Waveguide Formation through Post-foundry Processing using Patterned Shallow Trench Isolation of CMOS Die

Technology #16489

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Inventors
Professor Rajeev Ram
Research Laboratory for Electronics, MIT
External Link (www.rle.mit.edu)
Jason Orcutt
Research Laboratory for Electronics, MIT
External Link (www.rle.mit.edu)
Karan Mehta
Research Laboratory for Electronics, MIT
External Link (www.rle.mit.edu)
Amir Atabaki
Research Laboratory for Electronics, MIT
Managed By
Dave Sossen
MIT Technology Licensing Officer
Patent Protection

Waveguide formation using cmos fabrication techniques

US Patent Pending

Waveguide formation using CMOS fabrication techniques

US Patent 9,529,150
Publications
Silicon Photonics Meets the Foundry
ILP News, June 22nd, 2015

The technology uses in-foundry formed shallow trench isolation layers as the high-resolution patterning template to form integrated waveguide features for electronic-photonic integrated devices.

Applications

  • Communication transceivers
  • Application specific integrated circuits requiring electronic-photonic integration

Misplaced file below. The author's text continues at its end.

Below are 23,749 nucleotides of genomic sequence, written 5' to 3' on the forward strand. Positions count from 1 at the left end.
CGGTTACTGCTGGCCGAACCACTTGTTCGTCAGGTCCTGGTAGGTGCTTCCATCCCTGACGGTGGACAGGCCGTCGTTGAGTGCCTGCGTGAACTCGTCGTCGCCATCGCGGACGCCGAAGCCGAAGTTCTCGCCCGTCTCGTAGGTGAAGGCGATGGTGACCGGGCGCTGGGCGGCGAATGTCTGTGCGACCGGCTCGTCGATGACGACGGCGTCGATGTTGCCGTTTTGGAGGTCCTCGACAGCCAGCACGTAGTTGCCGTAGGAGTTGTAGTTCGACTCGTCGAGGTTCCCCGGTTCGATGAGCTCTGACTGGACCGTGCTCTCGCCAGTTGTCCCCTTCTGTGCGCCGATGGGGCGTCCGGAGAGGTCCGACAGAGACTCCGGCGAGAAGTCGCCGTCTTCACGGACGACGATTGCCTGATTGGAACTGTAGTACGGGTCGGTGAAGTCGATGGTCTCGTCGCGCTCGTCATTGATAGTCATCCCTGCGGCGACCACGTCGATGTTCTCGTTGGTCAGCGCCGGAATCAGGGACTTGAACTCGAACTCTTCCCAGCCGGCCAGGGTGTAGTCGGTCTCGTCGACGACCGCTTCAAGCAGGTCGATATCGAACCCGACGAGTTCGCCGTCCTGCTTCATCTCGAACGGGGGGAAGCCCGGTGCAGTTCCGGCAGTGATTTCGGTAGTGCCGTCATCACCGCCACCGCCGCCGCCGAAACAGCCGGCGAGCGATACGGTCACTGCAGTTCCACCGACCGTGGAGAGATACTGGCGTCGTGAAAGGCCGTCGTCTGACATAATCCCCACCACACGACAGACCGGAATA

• Integrated quantum optics
  • Integrated photonic biosensing
  • Optical I/O

Problem Addressed

Optical I/O resolves one of the major bottlenecks in inter and intra chip communications. However, creating waveguides for photonic-electronic devices in bulk semiconductor manufacturing process requires complicated post-processing and high-resolution lithography, which is very costly. Alternatively, back-end integrated waveguides are physically distant from the transistor body layer, making integration with silicon photodetectors, etc., difficult. Deposited dielectric layers also reduce the thermal conductance of the entire chip, reducing allowable power dissipation and hindering performance.

Technology

The invention utilizes shallow trench isolation features patterned during in-foundry processing for subsequent waveguide formation via a post-process dielectric deposition. This is accomplished after etching the silicon on the back side of the wafer and then exposing the photonic integration region, where the desired photonic waveguide core dielectric layer is uniformly deposited, and finally depositing a lower cladding dielectric layer on the waveguide cores. This process is entirely CMOS compatible and utilizes standard patterning and etching techniques.

Advantages

  • Low-loss, high patterning resolution waveguide within electronics process utilizing bulk starting wafers
  • Waveguide in-plane with transistor body layer allows coupling to other electronic/photonic devices
  • Standard CMOS process flow
  • Improved waveguide integration for wavelengths covering 400nm – 1150 nm with arbitrary dielectrics
  • Reduced dielectric covering of die or wafer, which increases total allowable power dissipation